I'm not sure we can reasonably document all of the different interactions people might have with their workflows and setups with the 1Password CLI app, but perhaps there are some common ones which make sense, especially as we move closer to a 1.0 release. Thank you!

    tbh, I think you guys are trying to be too clever about this, and should just stick with defining an explicit timeout period. If some users want it to be longer than others, let them enable that per user... but don't make them guess or worry that their creds are still active long after your "after 30 minutes of inactivity". AWS just recently provided a similar solution to their IAM role cli access - I'd love to see the timeout go in this direction. Please reconsider how timeouts are being handled?

    I personally don't agree that's a good solution for the reasons I mentioned above, but I don't live in a bubble and we'll continue to listen to feedback from customers and also discuss it internally. I think AWS is a very different use case, but it's a good example and something we need to consider if others have similar expectations based on that. Thanks for the feedback on this! :)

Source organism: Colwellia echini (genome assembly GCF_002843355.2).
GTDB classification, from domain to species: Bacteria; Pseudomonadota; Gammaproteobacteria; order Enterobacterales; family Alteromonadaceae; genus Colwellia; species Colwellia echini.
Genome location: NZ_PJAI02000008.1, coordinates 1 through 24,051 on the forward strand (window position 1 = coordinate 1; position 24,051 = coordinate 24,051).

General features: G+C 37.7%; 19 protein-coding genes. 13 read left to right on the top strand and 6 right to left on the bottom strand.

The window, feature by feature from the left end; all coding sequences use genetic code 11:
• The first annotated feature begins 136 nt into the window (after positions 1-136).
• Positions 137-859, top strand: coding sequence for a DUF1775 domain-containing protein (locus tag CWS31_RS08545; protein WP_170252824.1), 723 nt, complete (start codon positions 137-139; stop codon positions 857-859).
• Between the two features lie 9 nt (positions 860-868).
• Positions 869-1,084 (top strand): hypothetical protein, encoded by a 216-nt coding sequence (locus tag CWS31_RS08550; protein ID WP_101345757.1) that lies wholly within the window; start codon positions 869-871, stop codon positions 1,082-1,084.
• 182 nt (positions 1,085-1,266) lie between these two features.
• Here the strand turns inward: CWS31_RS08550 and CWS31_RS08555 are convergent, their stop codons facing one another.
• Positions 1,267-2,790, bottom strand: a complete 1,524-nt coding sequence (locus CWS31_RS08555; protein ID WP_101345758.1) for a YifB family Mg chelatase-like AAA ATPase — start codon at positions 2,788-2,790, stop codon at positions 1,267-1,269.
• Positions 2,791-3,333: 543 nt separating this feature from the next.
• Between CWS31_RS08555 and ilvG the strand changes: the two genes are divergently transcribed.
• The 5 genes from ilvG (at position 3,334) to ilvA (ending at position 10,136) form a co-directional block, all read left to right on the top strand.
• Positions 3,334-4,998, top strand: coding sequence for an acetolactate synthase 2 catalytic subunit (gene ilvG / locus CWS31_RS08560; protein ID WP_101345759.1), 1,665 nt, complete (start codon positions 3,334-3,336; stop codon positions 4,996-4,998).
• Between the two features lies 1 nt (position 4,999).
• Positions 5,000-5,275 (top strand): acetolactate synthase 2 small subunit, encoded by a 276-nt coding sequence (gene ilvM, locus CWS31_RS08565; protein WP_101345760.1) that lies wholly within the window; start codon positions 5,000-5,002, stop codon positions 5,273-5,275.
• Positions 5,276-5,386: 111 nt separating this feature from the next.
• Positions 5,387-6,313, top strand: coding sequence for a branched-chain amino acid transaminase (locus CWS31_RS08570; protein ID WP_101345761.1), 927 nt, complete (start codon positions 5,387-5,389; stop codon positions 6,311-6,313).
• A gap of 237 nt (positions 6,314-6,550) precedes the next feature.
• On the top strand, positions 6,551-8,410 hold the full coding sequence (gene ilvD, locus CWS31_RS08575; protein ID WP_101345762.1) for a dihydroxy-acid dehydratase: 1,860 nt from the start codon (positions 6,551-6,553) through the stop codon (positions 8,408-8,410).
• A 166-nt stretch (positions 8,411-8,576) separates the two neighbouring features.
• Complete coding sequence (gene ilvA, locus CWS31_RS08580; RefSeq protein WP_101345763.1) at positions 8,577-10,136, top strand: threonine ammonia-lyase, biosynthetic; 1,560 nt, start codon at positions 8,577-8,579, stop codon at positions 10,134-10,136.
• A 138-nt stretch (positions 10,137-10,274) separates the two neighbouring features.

• rickfillionrickfillion Junior Member

    Team Member

    tbh, I think you guys are trying to be too clever about this, and should just stick with defining an explicit timeout period.

    Sessions are controlled by the server and not the client. That's just a reality and it's not useful to pretend otherwise. There's only 1 way to know for sure if your session is still alive: try to use it. That's how we recommend people treat it. If someone wants to build something that gives them a guestimate about whether the session is still alive, that's fine, but it's not something I plan on incorporating into our tool.